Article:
From a life-cycle perspective, emissions from trains are about 3,642 per cent higher per seat-kilometre if the same lifespan is assumed. Additionally, aircraft have traditionally achieved higher occupancy than trains, which contributes to an even greater difference in favour of aircraft.
The arguments around altitude, emissions from infrastructure and the building of the means of transport are confirmed in a research report prepared by the University of California. A summary of this report is available under Environmental Life-cycle assessment and infrastructure found here
Based on the above, it is self-evident that it is misleading to include a possible controversial single effect from emissions from flights at high altitudes without incorporating a wide spectrum of other effects both for flights and other forms of transport. Such an extensive analysis is interesting, but very comprehensive and more appropriate in a research report prepared by scientists than in an annual report.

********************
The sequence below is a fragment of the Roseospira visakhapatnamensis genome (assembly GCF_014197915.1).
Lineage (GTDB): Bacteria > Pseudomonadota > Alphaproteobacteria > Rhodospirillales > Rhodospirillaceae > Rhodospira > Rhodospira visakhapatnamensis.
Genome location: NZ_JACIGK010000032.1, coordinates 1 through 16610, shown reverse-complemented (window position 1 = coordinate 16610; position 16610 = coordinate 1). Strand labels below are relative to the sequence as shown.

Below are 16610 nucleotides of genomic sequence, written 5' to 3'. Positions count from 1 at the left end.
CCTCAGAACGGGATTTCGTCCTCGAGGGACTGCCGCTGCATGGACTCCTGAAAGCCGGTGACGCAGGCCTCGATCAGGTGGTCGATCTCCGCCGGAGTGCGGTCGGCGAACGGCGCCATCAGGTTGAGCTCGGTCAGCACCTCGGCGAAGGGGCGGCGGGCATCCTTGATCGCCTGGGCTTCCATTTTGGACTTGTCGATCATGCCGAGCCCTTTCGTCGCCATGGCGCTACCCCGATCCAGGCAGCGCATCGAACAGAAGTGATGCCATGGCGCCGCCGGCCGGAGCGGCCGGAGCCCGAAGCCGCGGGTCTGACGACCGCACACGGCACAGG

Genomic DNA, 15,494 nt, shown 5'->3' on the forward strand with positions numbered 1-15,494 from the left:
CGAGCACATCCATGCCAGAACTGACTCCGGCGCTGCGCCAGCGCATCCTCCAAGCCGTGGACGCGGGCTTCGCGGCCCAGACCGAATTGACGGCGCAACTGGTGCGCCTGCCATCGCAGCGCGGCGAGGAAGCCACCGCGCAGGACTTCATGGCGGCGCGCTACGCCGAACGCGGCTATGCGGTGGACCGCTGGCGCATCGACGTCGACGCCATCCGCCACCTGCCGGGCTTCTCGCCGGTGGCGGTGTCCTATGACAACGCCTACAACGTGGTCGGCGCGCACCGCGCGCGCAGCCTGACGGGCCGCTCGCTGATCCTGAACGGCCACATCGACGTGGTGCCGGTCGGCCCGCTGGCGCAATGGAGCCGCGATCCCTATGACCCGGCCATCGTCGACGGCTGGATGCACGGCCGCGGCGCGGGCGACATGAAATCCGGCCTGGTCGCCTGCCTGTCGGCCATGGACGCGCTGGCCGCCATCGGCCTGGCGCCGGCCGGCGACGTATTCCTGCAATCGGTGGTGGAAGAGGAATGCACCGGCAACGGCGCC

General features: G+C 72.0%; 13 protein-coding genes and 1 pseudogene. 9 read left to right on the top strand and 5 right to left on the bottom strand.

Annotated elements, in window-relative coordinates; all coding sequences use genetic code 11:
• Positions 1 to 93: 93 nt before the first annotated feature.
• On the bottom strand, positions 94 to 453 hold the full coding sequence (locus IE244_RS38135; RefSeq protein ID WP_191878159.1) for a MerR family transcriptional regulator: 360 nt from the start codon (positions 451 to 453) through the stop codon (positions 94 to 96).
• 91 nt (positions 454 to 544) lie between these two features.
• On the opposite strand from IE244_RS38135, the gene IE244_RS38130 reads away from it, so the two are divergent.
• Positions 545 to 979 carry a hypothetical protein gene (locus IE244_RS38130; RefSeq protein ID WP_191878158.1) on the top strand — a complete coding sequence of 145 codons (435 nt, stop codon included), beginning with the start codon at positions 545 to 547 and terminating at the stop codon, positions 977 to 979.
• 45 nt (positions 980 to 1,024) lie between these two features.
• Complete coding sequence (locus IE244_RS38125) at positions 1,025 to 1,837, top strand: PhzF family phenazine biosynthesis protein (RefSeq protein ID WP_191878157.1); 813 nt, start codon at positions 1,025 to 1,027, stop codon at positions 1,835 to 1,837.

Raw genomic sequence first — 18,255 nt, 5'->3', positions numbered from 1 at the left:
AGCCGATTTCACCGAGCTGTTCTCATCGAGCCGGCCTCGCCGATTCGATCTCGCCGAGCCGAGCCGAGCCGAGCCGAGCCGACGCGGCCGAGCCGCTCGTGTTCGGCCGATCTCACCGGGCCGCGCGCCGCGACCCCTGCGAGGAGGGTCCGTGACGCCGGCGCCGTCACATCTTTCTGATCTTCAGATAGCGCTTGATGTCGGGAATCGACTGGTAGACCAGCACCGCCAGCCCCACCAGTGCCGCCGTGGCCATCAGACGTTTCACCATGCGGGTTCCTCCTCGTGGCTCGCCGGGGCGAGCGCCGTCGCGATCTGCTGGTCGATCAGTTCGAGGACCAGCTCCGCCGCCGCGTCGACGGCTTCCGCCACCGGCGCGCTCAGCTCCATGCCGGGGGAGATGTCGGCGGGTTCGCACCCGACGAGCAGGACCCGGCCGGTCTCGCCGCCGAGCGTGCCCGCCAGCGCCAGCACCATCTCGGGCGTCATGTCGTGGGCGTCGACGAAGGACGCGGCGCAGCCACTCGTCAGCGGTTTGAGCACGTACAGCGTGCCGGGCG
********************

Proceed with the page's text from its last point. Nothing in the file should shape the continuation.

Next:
6) Norwegian only use actual measured emissions – not estimations
The listed emissions are an average of actual flights in all weather conditions. Fuel consumption is actual consumption, including taxiing, APU use and any suboptimal routing from air traffic control, including holding patterns. Further, the figures also include non-commercial flights such as training flights, technical flights and delivery flights from Boeing in the USA. Direct emissions per average commercial passenger kilometre are thus lower than what the figures in this report suggest.
7) Occupancy rates for cars are based on external third party sources
The average occupancy rate for cars in Norway is according to the Institute of Transport Economics 1.54 passengers per trip. On average it is higher for longer distances and lower for shorter distances.